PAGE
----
Updated: Jun 14, 2019
Ah, the elusive 'cap tag.' First of all, what exactly is a cap tag? Secondly, how do cap tags affect overall energy pricing? And lastly, why does it matter? We receive many questions on this topic, so we thought we'd provide some transparency (since that is our thing). Read on to learn why everyone should care about cap tags.
This week, we will be talking about an important electricity line item that we receive a lot of questions about: cap tags.
A cap tag is a measure of a customer’s usage of electricity when overall demand on the grid is high. More formally called a PLC (Peak Load Contribution), it is a kW value during the hour (or hours, depending on the ISO) when the grid is at its annual peak load. These peak hours occur during the summer and then drive a customer’s costs for the following June-May year. The grid operators need to ensure that there is enough generation capacity in the system to produce power at those high load times, even if there are few hours during the year when those generators are actually needed, so load is charged based on their contribution to the system peak. An analogy to this might be when you choose to buy a car with a larger engine; you have to always pay for that engine even if you rarely drive above 35mph.
So, how do caps tags affect overall energy pricing?
A cap tag determines how much a customer pays for capacity during the year; however, the customer’s usage the rest of the year also goes into their load factor, which determines how high or how low a customer’s per kWh rate should be. Capacity is charged based on the kW cap tag, but customers are billed based on their kWh volumetric usage, so capacity costs are unitized to a per kWh rate for billing. In other words, the capacity cost ($) based on the tag is divided by usage (kWH) to get a unitized $/KWh rate.
What that capacity billing rate looks like is based on a customer’s load factor. Load factor is a measure of how consistently a customer uses electricity. The more consistent a customer’s usage pattern, the higher the load factor.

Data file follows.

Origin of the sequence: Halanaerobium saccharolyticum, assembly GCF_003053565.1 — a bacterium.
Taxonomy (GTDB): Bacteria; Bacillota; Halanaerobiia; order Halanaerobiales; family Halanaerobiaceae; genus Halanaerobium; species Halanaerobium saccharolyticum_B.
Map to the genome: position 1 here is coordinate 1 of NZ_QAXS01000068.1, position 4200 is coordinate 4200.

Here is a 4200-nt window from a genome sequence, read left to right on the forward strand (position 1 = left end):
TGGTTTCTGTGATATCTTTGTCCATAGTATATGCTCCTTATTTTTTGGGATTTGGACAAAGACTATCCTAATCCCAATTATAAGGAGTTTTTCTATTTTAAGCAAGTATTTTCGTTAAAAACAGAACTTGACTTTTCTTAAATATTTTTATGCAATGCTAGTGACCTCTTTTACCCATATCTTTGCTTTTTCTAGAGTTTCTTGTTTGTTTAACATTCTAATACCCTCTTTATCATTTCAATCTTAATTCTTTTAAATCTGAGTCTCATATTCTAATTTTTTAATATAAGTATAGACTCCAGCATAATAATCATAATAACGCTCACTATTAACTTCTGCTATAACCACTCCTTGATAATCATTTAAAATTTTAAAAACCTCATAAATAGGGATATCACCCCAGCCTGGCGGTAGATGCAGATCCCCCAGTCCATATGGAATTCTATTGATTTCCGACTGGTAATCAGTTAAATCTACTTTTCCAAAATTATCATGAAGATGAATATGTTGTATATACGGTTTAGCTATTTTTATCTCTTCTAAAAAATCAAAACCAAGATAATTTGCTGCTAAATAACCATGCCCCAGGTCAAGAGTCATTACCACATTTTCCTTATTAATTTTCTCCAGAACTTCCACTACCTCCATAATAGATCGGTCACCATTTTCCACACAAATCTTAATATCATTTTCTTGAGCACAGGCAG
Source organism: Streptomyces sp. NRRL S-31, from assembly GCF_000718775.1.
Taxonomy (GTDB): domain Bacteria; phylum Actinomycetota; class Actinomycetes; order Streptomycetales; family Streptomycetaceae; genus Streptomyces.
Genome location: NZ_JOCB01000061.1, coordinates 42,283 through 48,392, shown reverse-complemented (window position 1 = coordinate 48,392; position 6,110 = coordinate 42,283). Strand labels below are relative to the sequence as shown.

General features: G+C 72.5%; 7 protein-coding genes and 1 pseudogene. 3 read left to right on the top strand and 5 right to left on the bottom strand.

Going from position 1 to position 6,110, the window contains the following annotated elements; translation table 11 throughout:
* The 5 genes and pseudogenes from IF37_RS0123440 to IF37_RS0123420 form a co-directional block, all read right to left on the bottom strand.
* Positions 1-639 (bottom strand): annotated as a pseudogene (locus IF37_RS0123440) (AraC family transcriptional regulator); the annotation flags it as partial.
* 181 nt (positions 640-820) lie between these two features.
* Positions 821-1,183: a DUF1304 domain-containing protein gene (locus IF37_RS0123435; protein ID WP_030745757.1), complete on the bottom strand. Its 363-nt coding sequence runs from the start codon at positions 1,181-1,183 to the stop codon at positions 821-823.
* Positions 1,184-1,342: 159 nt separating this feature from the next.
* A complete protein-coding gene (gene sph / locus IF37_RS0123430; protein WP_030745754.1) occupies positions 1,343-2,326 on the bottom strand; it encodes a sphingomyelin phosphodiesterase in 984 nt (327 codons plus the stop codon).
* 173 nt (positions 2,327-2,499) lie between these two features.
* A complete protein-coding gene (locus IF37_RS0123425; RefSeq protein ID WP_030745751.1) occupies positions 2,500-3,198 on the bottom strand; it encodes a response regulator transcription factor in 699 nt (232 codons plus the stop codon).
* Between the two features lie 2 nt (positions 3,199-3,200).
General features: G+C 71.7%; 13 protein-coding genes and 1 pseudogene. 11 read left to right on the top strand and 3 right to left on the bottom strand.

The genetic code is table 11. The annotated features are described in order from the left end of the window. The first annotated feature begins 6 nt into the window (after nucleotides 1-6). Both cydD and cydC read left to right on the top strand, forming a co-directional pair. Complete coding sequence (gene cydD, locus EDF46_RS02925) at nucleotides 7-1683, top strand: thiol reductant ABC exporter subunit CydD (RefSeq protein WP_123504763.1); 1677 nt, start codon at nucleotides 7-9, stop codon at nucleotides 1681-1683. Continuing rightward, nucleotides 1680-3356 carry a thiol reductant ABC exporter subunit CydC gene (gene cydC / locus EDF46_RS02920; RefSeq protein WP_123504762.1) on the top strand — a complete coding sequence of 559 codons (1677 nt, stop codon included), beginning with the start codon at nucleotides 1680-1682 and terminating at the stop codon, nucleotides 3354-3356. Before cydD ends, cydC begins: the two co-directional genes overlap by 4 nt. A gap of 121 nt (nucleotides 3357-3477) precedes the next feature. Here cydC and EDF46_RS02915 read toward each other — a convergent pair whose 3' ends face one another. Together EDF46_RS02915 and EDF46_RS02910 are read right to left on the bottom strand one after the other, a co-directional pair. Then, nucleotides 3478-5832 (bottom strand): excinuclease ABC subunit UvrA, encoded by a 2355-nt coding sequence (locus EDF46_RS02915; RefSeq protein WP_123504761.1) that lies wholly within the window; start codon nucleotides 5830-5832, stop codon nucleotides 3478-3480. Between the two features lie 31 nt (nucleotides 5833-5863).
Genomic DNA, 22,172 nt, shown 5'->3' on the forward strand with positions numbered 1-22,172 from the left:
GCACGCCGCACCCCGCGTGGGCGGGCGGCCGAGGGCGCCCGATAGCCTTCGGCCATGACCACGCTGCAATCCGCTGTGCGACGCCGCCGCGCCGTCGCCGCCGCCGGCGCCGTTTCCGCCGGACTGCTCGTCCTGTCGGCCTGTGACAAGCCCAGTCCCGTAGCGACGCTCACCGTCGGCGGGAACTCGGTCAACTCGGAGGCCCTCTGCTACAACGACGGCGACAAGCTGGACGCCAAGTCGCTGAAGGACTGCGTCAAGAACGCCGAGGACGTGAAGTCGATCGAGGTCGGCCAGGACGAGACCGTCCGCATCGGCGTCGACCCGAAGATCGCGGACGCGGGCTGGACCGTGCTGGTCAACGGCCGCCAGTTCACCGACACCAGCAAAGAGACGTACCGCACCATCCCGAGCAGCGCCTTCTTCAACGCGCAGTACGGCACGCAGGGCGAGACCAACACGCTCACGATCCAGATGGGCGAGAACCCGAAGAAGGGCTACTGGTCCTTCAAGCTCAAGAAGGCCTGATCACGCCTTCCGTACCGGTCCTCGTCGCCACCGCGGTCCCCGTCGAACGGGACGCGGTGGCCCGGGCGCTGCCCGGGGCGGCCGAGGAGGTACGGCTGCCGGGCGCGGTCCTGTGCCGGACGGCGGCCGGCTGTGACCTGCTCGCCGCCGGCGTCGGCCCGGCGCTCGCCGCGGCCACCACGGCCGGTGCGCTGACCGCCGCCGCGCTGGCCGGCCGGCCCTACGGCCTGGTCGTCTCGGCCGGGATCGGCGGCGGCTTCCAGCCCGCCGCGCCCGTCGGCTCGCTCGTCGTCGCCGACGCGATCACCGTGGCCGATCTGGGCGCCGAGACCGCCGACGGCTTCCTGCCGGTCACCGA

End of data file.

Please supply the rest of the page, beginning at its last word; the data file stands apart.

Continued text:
Example 1: Higher load factor, lower capacity rate
One example of this is a data center, which uses electricity consistently whether it is day or night, hot or cold out, etc. Therefore, that data center likely uses the same hourly consumption during the system peak hour as they do the rest of the year, resulting in a load factor of around 100%. This means that the capacity costs charged based on the cap tag are spread out over consistent usage throughout the year, leading to a lower unitized capacity rate.
Example 2: Lower load factor, higher capacity rate
The opposite of this might be a residential customer with gas heat, who comes home after work on the hottest day of the summer, cranks up their air conditioning, and then has all their lights and TV on at that system peak hour in the early evening. During that peak hour, the customer was using more electricity than they do during most hours--because for most hours they are at work, or asleep, or using gas heat to adjust the temperature in their home. This customer’s peak contribution was much higher than their typical consumption, leading to a lower load factor and a higher capacity rate.
Cap tags are a very important part of a customer’s energy costs. Customers may therefore try to curtail their usage during these peak hours in order to lower their cap tags and save money over time.
Cap tags are also important for a retail energy supplier pricing a customer’s load. If a customer’s load factor changes significantly during a multi-year contract, then that initially accurate price could become inaccurate as tags change over time. Therefore, it is important for suppliers to price capacity accurately and to use the most up-to-date capacity tags when pricing. Capacity tags and usage are imperative for pricing and have a large impact on a customer’s rate.
For market-tested forward and capacity curves that capture daily market shifts and ensure accurate energy pricing, get in touch with our energy professionals at email@example.com.